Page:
When they’re reliably targeting the container, you can add another identical container but without any scent. You want your dog to choose the scent box every time. When she can do this 9 times out of 10, you can start placing the container a little distance away from her and see if she will go to it and target with her nose. As she gets better at the game, you can increase the distance and start being more imaginative about where you hide the box. Note: this is not a retrieve game; it’s a target game, so your dog should keep her nose on the box until you reward her (on the box). You can also use a ‘find it’ cue to set your dog up for the hunt.
Hide & Seek
Hide & seek is one of the all time best dog games because it uses up a lot of energy, is a huge amount of fun and improves their recall.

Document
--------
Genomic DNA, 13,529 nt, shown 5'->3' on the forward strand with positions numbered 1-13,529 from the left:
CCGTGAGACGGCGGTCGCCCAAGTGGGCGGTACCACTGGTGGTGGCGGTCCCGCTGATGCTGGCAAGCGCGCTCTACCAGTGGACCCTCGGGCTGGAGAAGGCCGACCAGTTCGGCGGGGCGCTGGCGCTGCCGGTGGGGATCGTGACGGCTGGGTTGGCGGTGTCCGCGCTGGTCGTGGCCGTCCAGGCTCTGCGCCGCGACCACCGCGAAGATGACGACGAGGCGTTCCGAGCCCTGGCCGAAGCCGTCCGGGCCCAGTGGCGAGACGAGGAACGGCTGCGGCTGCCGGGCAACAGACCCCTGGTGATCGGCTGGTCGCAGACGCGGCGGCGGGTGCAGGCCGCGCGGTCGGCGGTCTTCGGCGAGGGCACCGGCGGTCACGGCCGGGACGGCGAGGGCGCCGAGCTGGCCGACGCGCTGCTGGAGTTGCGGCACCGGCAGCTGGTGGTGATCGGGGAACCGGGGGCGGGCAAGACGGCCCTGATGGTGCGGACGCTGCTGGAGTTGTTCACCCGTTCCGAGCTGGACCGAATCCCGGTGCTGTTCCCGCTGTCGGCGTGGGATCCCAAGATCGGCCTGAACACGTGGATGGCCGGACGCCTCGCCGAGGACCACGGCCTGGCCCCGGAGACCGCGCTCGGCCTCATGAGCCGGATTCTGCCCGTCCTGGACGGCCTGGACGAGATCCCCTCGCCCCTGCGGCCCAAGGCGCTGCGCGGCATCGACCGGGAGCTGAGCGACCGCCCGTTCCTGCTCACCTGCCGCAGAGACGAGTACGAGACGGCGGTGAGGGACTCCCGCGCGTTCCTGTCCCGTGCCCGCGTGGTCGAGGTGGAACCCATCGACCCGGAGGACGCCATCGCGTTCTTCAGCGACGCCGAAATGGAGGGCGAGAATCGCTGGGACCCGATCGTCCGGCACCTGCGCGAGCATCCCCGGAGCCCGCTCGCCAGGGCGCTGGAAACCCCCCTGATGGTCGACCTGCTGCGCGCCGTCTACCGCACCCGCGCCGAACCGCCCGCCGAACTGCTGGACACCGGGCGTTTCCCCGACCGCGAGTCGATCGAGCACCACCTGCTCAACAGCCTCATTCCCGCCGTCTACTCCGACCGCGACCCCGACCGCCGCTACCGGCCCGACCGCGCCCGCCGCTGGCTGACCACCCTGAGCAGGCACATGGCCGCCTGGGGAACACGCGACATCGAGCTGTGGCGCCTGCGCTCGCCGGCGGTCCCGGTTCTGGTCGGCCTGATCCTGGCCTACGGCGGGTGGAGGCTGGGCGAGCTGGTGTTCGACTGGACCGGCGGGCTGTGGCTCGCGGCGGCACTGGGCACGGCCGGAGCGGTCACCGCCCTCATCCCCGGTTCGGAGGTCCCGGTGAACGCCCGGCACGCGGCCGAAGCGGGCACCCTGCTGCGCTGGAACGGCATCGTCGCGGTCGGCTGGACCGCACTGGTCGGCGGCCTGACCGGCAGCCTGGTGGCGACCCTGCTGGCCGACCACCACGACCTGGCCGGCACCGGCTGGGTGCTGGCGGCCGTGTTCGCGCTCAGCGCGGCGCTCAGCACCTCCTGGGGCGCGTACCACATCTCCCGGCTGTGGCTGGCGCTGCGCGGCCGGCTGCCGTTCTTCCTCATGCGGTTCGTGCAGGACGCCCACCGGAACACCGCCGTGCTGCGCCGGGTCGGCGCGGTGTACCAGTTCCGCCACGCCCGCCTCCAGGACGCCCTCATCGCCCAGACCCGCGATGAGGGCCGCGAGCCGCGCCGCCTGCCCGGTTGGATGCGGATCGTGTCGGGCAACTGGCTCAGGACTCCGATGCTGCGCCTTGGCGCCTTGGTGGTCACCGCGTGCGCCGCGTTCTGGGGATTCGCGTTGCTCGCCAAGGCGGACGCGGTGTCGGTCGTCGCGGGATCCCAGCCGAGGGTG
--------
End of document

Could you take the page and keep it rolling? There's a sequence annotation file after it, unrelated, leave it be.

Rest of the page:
There are a variety of dog sports that cater to all dog types and exercise needs.
Flyball is a great sport for dogs with energy to spare and who can function amid a lot of excitement.
Agility is a great sport for dogs who need to work their brains while getting good physical exercise. (It’s also great for dog moms and dads who need to work their brains while getting good physical exercise.) It’s suitable for all dogs of all breeds and all sizes. You can join agility training classes or you can buy some basic agility equipment (jumps, a tunnel and some weave poles), set up courses in your garden outdoors and have as much fun as you want.
Dog dancing and Rally Free are fantastic sports for dogs who need more brain work than physical exercise and who enjoy mental challenges. They’re suitable for all dogs of all breeds and all sizes.